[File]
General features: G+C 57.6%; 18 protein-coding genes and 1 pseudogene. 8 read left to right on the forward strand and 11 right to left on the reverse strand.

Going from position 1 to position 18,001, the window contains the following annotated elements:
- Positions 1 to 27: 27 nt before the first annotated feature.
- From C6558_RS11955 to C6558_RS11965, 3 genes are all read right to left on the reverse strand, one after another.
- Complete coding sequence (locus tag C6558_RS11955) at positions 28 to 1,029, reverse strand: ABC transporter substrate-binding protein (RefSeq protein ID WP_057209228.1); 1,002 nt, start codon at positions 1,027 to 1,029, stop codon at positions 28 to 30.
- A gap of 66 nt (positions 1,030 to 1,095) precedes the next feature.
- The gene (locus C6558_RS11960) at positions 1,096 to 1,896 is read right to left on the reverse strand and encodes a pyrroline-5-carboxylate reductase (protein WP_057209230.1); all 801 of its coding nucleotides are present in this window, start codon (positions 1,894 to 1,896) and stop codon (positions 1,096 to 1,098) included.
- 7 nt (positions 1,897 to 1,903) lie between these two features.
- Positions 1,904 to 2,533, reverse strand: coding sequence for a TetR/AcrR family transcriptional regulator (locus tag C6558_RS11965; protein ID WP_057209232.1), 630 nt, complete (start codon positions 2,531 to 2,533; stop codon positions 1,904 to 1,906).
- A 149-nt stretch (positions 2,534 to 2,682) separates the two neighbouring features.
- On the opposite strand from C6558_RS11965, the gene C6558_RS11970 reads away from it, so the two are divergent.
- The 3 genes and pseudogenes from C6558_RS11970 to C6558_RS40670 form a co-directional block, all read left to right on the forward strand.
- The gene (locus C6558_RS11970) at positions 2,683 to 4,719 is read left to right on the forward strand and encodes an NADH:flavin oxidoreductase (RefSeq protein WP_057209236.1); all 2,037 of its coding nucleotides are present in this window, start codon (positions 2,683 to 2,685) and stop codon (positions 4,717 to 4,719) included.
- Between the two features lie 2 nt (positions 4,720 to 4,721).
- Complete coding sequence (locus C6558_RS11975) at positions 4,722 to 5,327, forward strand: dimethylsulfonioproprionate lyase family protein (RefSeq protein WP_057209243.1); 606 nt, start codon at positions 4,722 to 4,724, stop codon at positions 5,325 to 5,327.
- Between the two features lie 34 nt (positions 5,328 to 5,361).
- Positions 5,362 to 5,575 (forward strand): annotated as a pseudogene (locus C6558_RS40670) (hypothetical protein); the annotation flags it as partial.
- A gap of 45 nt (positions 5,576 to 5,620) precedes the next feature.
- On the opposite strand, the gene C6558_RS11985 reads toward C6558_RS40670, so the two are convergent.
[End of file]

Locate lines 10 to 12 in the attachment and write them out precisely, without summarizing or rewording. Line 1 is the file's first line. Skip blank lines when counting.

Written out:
- A 149-nt stretch (positions 2,534 to 2,682) separates the two neighbouring features.
- On the opposite strand from C6558_RS11965, the gene C6558_RS11970 reads away from it, so the two are divergent.
- The 3 genes and pseudogenes from C6558_RS11970 to C6558_RS40670 form a co-directional block, all read left to right on the forward strand.